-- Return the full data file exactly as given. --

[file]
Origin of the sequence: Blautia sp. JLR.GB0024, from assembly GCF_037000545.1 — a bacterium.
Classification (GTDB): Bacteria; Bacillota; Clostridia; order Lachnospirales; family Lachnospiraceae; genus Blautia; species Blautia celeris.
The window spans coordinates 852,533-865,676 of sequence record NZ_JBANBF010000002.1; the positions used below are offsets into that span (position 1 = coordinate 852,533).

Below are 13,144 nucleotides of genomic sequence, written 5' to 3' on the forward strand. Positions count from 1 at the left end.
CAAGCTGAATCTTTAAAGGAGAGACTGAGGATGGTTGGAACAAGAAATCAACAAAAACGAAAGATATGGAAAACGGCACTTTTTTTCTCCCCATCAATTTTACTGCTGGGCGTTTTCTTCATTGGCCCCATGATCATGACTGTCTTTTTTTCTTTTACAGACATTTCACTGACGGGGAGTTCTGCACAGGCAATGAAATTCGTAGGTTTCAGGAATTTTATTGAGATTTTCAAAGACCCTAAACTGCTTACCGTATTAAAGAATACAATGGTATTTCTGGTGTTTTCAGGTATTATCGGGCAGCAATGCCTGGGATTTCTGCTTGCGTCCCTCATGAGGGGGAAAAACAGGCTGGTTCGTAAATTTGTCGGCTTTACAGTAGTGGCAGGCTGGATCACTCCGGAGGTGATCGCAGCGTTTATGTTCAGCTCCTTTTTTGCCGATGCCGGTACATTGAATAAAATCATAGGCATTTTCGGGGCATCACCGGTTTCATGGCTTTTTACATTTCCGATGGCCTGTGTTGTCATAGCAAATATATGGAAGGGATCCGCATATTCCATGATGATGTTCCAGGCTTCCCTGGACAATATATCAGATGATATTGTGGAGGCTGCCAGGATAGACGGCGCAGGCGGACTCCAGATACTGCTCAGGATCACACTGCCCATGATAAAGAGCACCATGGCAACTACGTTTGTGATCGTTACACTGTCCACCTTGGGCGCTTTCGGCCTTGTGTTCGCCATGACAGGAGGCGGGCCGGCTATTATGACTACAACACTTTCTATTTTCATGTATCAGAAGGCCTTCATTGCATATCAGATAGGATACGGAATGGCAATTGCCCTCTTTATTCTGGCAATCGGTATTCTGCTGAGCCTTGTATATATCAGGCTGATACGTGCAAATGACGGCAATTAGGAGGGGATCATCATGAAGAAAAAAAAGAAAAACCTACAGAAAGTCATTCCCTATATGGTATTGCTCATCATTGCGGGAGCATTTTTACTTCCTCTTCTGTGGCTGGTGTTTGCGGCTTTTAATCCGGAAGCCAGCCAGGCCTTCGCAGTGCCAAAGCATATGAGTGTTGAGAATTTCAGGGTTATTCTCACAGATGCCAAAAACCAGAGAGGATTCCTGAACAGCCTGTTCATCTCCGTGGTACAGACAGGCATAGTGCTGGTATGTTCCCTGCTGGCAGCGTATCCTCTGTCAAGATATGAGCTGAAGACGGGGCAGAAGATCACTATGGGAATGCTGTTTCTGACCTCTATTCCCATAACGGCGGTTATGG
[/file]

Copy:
Origin of the sequence: Blautia sp. JLR.GB0024, from assembly GCF_037000545.1 — a bacterium.
Classification (GTDB): Bacteria; Bacillota; Clostridia; order Lachnospirales; family Lachnospiraceae; genus Blautia; species Blautia celeris.
The window spans coordinates 852,533-865,676 of sequence record NZ_JBANBF010000002.1; the positions used below are offsets into that span (position 1 = coordinate 852,533).

Below are 13,144 nucleotides of genomic sequence, written 5' to 3' on the forward strand. Positions count from 1 at the left end.
CAAGCTGAATCTTTAAAGGAGAGACTGAGGATGGTTGGAACAAGAAATCAACAAAAACGAAAGATATGGAAAACGGCACTTTTTTTCTCCCCATCAATTTTACTGCTGGGCGTTTTCTTCATTGGCCCCATGATCATGACTGTCTTTTTTTCTTTTACAGACATTTCACTGACGGGGAGTTCTGCACAGGCAATGAAATTCGTAGGTTTCAGGAATTTTATTGAGATTTTCAAAGACCCTAAACTGCTTACCGTATTAAAGAATACAATGGTATTTCTGGTGTTTTCAGGTATTATCGGGCAGCAATGCCTGGGATTTCTGCTTGCGTCCCTCATGAGGGGGAAAAACAGGCTGGTTCGTAAATTTGTCGGCTTTACAGTAGTGGCAGGCTGGATCACTCCGGAGGTGATCGCAGCGTTTATGTTCAGCTCCTTTTTTGCCGATGCCGGTACATTGAATAAAATCATAGGCATTTTCGGGGCATCACCGGTTTCATGGCTTTTTACATTTCCGATGGCCTGTGTTGTCATAGCAAATATATGGAAGGGATCCGCATATTCCATGATGATGTTCCAGGCTTCCCTGGACAATATATCAGATGATATTGTGGAGGCTGCCAGGATAGACGGCGCAGGCGGACTCCAGATACTGCTCAGGATCACACTGCCCATGATAAAGAGCACCATGGCAACTACGTTTGTGATCGTTACACTGTCCACCTTGGGCGCTTTCGGCCTTGTGTTCGCCATGACAGGAGGCGGGCCGGCTATTATGACTACAACACTTTCTATTTTCATGTATCAGAAGGCCTTCATTGCATATCAGATAGGATACGGAATGGCAATTGCCCTCTTTATTCTGGCAATCGGTATTCTGCTGAGCCTTGTATATATCAGGCTGATACGTGCAAATGACGGCAATTAGGAGGGGATCATCATGAAGAAAAAAAAGAAAAACCTACAGAAAGTCATTCCCTATATGGTATTGCTCATCATTGCGGGAGCATTTTTACTTCCTCTTCTGTGGCTGGTGTTTGCGGCTTTTAATCCGGAAGCCAGCCAGGCCTTCGCAGTGCCAAAGCATATGAGTGTTGAGAATTTCAGGGTTATTCTCACAGATGCCAAAAACCAGAGAGGATTCCTGAACAGCCTGTTCATCTCCGTGGTACAGACAGGCATAGTGCTGGTATGTTCCCTGCTGGCAGCGTATCCTCTGTCAAGATATGAGCTGAAGACGGGGCAGAAGATCACTATGGGAATGCTGTTTCTGACCTCTATTCCCATAACGGCGGTTATGG